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Home » Opinion » Biz Commentary

Wise to open markets wider, Londoner says

THE start of the offshore yuan business in London in April 2012 turned the city into the first Western frontier for the global emergence of China's currency.

A June report by the City of London, the financial heart of Britain's capital, showed strong growth in corporations deploying the yuan in business transactions, following extensive marketing of the new services by UK-based banks.

Import and export financing in the yuan doubled to 33.6 billion yuan (US$5.4 billion), and volumes of a full range of deliverable forex instruments and spot yuan trading more than tripled annually to a daily average of US$2.5 billion.

Behind that remarkable progress is Mark Boleat, leader of the London yuan business initiative and policy chairman of the City of London Corporation.

He is responsible for the City's financial and professional services policy development, engaging with key financial players in Europe and across the globe on policy issues affecting London as an international financial center.

He was in Beijing and Shanghai between June 27 and July 1 on a mission to strengthen financial links between the UK and China. In Shanghai, he attended a closed-door meeting of the Shanghai International Financial Advisory Council, which advises Shanghai Mayor Yang Xiong, and he spoke at the Lujiazui Forum.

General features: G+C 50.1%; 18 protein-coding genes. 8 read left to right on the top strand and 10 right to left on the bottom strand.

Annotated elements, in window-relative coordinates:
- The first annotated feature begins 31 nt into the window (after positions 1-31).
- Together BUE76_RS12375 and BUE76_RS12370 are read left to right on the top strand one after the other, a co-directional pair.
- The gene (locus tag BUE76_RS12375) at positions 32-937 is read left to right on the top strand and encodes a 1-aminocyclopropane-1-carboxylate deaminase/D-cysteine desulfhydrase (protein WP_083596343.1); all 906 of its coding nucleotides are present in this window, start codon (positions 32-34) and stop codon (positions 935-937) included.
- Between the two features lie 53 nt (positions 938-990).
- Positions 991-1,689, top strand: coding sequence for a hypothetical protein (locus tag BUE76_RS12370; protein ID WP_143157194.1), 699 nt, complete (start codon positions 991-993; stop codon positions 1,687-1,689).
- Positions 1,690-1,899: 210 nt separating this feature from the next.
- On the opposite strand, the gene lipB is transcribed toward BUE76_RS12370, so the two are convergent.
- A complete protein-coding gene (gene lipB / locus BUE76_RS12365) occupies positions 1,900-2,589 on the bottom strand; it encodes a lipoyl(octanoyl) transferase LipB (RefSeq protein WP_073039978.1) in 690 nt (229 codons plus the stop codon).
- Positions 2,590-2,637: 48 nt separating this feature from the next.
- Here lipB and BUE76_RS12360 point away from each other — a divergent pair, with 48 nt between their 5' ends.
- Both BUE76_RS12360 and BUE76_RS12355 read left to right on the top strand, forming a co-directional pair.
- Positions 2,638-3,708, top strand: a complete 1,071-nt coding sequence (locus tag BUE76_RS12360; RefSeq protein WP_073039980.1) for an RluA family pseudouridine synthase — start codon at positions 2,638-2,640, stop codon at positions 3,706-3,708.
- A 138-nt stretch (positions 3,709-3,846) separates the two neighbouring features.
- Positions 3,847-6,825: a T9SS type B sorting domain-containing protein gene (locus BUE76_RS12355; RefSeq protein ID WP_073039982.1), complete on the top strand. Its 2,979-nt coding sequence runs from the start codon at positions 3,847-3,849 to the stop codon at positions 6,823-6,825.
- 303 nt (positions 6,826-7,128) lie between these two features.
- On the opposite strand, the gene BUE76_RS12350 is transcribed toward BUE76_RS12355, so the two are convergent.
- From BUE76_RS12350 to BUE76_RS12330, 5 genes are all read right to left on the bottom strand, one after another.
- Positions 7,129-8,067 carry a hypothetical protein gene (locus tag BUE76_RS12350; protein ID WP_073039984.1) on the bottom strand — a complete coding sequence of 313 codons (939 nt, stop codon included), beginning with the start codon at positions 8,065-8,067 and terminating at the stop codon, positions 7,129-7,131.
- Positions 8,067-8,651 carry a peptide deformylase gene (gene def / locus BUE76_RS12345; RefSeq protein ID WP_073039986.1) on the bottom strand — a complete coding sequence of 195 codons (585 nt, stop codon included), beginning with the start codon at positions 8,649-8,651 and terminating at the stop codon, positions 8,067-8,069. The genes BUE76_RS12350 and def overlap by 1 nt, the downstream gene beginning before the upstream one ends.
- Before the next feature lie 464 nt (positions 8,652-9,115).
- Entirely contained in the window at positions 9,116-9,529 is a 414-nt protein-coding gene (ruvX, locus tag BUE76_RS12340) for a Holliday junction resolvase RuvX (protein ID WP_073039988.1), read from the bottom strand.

Shanghai Daily caught up with Boleat to discuss Shanghai, London and the yuan.

Q: What advice would you give Shanghai in its pursuit of becoming a world-class financial center?

A: I was asked this question many times. There are three things Shanghai should do now. The first is liberalizing the capital account, the second is developing a professional services market, and the third is eliminating discrimination against foreign institutions. Opening to more foreign institutions would mean more money, more hotels, more office blocks, more foreign visitors and more professionals like accountants and lawyers coming to Shanghai. That would make the city more prosperous.

Q: Talking about the capital account liberalization, how attractive do you think China's capital market will be to foreign investors when it's opened up? We know China's stock market is among world's worst performers in recent years.

A: I think people looking to invest in China are betting over a very long term. It's only when you open the capital market that you begin to see what the demand is. Many foreign institutions do not look at China's market now because they cannot invest in it. The central bank has reiterated its intention to open up the capital market, and China will make its currency fully convertible in due course, and Shanghai aims to be an international center. For all that to happen, the capital account has to be open. Will it be attractive tomorrow? Maybe and maybe not. But given the longer term, China's economic growth is expected to be above most other countries. I'm sure many institutions will find China attractive, and, in order to diversify their portfolios, institutional investors will want to hold assets in China.

Q: The quotas China has given to foreign investors to participate in domestic bond and stock markets are far from being fully utilized. Do you think it's necessary to step up measures to open the capital market?